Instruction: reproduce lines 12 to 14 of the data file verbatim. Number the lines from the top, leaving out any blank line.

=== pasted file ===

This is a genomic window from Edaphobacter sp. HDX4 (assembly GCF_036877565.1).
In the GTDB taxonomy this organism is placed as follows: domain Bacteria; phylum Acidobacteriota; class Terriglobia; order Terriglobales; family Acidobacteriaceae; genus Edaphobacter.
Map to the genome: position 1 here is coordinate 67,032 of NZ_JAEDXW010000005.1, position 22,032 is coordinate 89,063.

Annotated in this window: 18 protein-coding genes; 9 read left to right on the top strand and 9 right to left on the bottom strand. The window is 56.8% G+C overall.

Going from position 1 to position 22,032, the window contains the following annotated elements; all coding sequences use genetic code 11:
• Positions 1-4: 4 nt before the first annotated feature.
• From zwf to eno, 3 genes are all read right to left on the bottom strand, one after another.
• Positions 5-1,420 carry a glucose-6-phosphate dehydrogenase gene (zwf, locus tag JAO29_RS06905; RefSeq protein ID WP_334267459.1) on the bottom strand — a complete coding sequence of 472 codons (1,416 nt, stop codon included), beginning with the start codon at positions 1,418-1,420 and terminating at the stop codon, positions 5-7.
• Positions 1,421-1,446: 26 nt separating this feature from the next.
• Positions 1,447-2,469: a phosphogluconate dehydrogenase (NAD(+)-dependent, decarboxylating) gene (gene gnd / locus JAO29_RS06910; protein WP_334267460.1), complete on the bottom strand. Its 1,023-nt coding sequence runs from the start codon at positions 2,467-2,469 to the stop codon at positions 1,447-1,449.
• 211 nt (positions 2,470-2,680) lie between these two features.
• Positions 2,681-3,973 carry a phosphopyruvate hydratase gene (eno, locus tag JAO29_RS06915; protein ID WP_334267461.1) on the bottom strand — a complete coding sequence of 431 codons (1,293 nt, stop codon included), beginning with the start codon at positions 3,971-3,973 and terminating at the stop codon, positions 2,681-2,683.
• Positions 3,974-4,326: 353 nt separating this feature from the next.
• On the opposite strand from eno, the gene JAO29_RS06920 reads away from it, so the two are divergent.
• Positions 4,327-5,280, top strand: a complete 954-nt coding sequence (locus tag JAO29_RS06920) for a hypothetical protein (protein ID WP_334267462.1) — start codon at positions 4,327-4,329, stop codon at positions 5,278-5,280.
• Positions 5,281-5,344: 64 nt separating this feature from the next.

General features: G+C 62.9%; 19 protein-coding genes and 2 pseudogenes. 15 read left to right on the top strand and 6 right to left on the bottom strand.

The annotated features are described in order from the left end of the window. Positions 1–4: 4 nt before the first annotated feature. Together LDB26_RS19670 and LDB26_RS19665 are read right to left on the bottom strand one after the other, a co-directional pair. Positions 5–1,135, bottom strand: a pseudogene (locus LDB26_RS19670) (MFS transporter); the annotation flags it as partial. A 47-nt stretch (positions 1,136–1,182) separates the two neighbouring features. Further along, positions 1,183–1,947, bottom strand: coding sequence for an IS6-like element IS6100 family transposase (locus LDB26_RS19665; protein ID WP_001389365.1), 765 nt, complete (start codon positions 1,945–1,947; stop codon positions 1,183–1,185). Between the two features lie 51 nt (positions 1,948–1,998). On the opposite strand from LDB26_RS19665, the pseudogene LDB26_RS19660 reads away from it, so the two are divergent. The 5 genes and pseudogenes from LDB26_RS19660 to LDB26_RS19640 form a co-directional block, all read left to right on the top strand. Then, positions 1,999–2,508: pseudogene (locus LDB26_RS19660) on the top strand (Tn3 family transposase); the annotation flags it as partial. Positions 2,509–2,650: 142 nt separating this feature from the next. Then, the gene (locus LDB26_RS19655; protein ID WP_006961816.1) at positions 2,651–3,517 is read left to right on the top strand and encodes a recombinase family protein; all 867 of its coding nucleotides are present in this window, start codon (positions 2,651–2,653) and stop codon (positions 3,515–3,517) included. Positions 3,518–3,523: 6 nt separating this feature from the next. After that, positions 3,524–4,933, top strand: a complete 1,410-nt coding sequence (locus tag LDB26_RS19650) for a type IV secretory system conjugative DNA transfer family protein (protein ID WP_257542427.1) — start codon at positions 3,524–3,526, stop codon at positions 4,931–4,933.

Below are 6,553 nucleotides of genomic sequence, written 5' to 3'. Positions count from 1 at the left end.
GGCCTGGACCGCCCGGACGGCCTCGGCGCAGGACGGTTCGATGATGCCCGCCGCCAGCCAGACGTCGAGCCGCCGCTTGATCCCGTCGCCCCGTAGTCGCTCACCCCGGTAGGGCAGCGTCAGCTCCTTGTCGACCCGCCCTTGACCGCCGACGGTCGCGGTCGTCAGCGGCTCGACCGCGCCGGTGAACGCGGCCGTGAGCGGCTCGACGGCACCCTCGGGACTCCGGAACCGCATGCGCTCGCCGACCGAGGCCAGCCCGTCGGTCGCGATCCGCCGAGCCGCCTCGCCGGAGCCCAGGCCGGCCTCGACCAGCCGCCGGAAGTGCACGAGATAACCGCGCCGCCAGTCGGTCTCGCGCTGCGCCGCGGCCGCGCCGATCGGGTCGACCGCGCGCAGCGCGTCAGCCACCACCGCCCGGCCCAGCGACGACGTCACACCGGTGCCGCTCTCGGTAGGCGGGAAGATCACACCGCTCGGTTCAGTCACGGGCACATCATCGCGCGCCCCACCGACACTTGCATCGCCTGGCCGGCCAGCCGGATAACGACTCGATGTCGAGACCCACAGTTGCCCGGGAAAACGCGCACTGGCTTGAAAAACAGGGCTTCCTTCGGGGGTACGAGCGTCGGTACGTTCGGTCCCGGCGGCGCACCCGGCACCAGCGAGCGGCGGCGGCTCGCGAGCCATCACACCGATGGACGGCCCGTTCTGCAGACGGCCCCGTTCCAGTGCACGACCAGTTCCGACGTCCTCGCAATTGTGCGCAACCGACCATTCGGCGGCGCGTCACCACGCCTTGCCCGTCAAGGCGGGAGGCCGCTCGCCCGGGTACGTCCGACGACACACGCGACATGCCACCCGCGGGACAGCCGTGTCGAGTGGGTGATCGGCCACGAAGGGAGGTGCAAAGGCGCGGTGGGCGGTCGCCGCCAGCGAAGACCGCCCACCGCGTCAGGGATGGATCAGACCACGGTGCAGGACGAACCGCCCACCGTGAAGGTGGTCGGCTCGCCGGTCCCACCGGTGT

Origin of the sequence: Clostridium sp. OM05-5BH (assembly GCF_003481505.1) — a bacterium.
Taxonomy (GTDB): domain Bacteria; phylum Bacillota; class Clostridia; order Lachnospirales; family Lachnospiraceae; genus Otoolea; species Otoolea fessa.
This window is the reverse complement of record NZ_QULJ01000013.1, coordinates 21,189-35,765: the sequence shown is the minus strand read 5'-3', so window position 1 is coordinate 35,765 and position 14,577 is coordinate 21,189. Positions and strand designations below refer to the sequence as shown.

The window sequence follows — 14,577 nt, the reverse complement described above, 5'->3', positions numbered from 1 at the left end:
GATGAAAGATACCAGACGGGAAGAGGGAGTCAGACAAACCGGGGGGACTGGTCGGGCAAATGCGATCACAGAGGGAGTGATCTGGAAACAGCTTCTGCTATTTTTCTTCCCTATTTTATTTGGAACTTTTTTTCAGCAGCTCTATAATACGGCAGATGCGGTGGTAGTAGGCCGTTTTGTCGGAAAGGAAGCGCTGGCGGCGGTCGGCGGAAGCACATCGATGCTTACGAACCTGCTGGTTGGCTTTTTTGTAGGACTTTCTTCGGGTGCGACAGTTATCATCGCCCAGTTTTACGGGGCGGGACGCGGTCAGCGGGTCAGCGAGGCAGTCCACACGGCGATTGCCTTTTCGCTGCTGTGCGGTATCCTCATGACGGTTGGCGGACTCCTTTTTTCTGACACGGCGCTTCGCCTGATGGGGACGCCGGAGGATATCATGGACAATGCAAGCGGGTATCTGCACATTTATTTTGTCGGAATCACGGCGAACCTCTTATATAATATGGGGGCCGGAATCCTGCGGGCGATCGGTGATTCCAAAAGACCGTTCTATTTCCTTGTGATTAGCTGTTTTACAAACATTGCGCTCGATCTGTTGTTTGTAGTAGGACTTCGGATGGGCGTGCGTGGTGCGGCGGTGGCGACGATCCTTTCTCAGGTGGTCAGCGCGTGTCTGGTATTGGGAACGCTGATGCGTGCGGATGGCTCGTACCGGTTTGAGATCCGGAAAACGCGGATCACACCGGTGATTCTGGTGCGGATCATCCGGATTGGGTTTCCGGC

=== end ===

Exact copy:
• Positions 2,681-3,973 carry a phosphopyruvate hydratase gene (eno, locus tag JAO29_RS06915; protein ID WP_334267461.1) on the bottom strand — a complete coding sequence of 431 codons (1,293 nt, stop codon included), beginning with the start codon at positions 3,971-3,973 and terminating at the stop codon, positions 2,681-2,683.
• Positions 3,974-4,326: 353 nt separating this feature from the next.
• On the opposite strand from eno, the gene JAO29_RS06920 reads away from it, so the two are divergent.